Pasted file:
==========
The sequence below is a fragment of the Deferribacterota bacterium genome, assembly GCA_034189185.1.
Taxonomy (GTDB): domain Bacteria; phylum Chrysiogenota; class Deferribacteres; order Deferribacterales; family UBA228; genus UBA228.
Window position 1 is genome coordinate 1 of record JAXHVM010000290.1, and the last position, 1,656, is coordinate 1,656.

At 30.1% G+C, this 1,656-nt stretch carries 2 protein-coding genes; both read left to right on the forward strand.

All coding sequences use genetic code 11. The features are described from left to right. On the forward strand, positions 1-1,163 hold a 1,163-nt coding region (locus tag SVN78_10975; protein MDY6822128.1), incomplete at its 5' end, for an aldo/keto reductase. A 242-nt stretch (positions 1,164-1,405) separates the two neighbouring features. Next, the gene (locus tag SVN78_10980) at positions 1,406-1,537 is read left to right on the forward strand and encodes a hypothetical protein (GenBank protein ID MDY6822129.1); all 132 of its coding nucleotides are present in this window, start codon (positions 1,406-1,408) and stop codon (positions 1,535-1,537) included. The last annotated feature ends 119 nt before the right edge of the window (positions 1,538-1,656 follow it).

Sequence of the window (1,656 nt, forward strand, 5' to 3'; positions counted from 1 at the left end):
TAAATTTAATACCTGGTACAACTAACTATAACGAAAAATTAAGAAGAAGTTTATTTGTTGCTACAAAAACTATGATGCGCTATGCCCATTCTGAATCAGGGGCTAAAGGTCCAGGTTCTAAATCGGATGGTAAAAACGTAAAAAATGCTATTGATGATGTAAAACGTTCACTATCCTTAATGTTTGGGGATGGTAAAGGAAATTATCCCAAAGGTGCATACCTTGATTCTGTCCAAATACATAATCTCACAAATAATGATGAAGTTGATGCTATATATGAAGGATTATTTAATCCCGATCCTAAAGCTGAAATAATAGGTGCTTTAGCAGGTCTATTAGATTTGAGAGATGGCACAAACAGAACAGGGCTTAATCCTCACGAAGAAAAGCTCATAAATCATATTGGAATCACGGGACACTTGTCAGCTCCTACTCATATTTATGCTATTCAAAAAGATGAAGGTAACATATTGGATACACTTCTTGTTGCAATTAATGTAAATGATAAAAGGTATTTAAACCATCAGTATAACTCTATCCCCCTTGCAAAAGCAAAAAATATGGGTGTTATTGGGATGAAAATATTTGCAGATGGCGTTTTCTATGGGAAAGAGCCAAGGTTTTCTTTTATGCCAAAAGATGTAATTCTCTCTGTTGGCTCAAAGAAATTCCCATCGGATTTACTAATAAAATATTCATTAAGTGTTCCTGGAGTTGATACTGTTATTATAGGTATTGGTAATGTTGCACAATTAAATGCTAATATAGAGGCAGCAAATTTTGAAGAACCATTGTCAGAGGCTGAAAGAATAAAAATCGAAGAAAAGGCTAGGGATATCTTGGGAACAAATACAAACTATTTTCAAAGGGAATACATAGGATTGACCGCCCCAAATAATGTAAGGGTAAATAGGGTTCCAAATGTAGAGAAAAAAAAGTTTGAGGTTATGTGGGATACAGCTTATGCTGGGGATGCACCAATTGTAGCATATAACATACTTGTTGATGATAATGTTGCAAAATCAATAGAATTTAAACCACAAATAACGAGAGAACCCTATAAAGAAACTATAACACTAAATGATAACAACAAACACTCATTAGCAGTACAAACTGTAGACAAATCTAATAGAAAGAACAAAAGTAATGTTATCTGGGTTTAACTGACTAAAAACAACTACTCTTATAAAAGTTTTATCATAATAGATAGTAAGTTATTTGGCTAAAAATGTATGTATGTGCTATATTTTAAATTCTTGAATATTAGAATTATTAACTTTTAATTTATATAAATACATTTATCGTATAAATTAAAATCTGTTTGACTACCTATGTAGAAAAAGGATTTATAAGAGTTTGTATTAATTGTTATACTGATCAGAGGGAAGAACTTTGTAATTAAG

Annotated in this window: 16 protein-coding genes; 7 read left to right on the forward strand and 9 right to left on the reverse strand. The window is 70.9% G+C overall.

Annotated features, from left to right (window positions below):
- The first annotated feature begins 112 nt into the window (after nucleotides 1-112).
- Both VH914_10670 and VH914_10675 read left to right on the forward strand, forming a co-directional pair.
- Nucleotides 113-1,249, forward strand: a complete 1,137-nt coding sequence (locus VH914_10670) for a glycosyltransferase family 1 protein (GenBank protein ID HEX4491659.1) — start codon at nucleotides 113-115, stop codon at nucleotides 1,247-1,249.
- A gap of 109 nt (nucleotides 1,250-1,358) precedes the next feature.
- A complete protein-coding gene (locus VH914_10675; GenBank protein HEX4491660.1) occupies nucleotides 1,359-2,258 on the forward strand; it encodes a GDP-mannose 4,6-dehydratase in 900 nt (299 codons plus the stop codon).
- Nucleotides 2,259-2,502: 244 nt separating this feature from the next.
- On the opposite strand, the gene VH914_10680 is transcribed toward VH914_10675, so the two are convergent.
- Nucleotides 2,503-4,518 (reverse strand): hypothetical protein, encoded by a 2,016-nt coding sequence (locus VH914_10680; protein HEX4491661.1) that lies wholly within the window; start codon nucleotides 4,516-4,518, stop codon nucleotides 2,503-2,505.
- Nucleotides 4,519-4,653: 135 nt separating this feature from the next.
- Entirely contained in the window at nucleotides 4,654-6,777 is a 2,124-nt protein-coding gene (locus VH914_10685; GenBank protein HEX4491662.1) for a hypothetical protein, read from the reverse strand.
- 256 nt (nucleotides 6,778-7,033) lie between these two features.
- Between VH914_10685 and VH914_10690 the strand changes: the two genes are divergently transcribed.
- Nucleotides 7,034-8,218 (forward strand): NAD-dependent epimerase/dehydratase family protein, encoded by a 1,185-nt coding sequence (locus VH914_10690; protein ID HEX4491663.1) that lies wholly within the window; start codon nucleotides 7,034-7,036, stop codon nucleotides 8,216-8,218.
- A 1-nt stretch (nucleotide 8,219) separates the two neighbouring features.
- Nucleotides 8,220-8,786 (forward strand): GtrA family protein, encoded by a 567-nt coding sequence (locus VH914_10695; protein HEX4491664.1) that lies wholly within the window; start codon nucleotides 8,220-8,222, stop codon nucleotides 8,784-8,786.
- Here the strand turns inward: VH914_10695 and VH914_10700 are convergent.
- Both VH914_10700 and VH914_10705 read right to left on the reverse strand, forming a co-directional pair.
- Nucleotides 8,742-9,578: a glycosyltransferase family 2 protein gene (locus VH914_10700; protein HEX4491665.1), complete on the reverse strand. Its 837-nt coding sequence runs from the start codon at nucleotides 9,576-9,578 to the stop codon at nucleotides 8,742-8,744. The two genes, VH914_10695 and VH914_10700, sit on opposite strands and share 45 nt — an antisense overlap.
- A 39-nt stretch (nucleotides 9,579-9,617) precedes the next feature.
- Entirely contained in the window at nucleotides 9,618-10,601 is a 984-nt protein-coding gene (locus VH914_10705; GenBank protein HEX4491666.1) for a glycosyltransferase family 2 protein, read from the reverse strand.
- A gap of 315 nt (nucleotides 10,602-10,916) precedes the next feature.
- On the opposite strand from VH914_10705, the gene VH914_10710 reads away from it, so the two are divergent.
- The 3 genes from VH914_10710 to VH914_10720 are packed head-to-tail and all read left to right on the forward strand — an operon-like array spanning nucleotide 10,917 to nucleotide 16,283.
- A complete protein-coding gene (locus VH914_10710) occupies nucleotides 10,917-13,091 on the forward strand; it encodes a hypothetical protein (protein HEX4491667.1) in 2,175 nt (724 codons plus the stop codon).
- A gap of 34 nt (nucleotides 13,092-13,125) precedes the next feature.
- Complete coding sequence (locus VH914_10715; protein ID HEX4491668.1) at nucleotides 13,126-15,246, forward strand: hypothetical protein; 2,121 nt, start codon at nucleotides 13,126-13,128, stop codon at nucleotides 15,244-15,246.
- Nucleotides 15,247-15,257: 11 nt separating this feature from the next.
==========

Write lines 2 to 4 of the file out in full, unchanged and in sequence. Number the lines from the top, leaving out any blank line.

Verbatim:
Taxonomy (GTDB): domain Bacteria; phylum Chrysiogenota; class Deferribacteres; order Deferribacterales; family UBA228; genus UBA228.
Window position 1 is genome coordinate 1 of record JAXHVM010000290.1, and the last position, 1,656, is coordinate 1,656.

At 30.1% G+C, this 1,656-nt stretch carries 2 protein-coding genes; both read left to right on the forward strand.